Poland is still complaining about fuel prices. Do you think if Poland had to pay market rate with a planned economy, that it would have survived for more than a year?

Do you think that it was a one way street ?
What about food and other stuff send to SU for peanuts?
Not to mention the Red Army in Poland, did they payed for anything ?

SU could be ideologically stubborn but they weren't stupid
Polonius3 1,000 | 12,446
28 Oct 2010 #58
There was massive Polonian support for post-war Poladn. My paternal grandparents actually sent a horse to relatives in Bydgoszcz, and the maternal side was constantyl sending packages to the Lublin region. In Hamtramck there were travel and parcel agencies with big 'PACZKI DO POLSKI' signs in their windows. This never stopped but increased during the Solidarity period. During the 'S' carnival PolAms sent monery and gifts in kind such as typewriters and mimeograph machines as well as stocks of paper to Solidairty. I was personally instrumental in sending a Smith-Corona with a Polish keyboard to Solidarity Mazowsze. In those pre-Internet years, being able to communicate optuside the official regime-cotnrolled system was crucial to the oppositon movement. Following Gen. Jabberwocky's martial-law crackdown brancches of the Pomsot organisation sprouted up across Polonia to help the families of the incarcerated in Poland and assist Solidarity refugees in putting down roots in America. Of course, without the peaceful Solidarity revolution nothing would have changed, but the process was constantly assisted by Polonia, no matter how much you dislike, revile and ridicule it.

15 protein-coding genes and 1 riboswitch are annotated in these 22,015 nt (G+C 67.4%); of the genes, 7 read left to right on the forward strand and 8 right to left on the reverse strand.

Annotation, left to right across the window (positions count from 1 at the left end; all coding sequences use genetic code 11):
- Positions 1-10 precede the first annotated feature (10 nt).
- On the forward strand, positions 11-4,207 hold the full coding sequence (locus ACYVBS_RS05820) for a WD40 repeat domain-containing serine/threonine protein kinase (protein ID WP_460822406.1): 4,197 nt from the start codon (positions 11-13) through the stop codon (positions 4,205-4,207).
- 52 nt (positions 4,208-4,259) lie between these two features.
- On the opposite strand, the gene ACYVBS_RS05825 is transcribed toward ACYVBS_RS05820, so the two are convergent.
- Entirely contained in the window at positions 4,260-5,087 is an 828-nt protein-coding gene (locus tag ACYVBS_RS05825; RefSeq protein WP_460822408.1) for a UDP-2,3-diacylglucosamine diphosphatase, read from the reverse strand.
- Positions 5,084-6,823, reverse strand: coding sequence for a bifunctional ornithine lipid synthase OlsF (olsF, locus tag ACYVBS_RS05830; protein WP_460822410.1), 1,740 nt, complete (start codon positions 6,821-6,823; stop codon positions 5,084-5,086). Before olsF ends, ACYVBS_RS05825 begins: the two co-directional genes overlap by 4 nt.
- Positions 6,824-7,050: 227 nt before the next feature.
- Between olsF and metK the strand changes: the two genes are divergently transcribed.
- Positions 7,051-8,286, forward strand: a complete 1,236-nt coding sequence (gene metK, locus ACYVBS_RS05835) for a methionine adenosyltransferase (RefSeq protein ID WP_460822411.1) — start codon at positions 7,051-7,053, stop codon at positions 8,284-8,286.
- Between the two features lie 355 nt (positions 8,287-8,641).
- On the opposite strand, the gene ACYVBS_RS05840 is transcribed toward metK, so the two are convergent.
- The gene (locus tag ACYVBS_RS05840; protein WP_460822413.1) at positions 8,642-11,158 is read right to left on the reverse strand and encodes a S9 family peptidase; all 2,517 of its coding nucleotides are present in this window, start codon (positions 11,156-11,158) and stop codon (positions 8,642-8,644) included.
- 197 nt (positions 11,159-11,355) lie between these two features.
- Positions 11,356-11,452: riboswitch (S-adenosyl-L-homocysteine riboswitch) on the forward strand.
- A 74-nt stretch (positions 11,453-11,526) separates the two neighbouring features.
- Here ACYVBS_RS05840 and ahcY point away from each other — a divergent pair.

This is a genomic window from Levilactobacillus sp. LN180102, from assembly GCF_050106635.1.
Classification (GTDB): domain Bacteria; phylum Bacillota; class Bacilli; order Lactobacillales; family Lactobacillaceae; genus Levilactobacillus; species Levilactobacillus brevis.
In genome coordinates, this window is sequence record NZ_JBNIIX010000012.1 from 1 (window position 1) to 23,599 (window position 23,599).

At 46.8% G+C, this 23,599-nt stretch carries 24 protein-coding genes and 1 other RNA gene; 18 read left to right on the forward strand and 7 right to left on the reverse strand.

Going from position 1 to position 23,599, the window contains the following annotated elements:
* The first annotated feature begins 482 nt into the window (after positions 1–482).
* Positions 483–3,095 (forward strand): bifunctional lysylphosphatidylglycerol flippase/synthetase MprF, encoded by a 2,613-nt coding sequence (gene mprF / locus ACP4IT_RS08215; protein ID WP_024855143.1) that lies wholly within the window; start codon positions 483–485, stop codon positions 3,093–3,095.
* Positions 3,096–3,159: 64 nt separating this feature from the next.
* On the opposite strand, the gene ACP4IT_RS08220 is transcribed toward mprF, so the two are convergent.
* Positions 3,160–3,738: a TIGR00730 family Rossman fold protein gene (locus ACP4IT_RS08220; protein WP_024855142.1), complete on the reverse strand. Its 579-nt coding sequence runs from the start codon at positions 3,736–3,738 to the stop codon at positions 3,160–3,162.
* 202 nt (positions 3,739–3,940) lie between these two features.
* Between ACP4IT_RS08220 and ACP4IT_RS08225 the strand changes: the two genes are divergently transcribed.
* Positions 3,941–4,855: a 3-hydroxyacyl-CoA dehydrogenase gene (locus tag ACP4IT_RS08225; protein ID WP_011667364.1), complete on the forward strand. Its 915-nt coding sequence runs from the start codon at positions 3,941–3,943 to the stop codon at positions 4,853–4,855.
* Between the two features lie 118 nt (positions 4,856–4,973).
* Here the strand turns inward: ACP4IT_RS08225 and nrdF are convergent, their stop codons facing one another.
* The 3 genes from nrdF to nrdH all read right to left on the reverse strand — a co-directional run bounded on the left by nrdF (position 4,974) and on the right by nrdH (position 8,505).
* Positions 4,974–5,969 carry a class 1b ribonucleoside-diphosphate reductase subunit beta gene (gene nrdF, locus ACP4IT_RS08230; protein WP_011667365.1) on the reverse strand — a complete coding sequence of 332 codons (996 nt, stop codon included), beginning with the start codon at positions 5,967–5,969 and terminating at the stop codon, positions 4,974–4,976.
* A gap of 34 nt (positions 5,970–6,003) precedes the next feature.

OP delphiandomine 88 | 18,475
28 Oct 2010 #59
well, what we have here a little whinny hen.

Wow, this is a really important argument in this discussion. I'm so impressed.
guesswho 4 | 1,289
28 Oct 2010 #60
I feel sorry that he is so upset about those in Polonia.

You don't need to be sorry about anything. Polonia deserves respect for many reasons. Not only because they were always helping Poland where they could but alone the fact that being born in another country and showing that they still care for Poland is more than anyone could expect from them. They could just as well say, hey I'm American (or anyone else) and why would I waste my breath by spending my precious time on PF constantly having to fight people who deny me the right to feel a part Polish or at least to be connected with Poland. They live in a country where the live standard is way higher then in Poland and they still fight for everything Polish and this should be deeply appreciated by the rest of you here.

I'm defending this people even though I personally don't have anything to do with Poland but I can imagine how they feel. Come to this forum, hope to make friends with Poles in Poland and then what they get is nothing but hatred and being ridiculed all the time.

I won't be surprised if one day they'll just give it all up and start living as Americans and nothing else but Americans.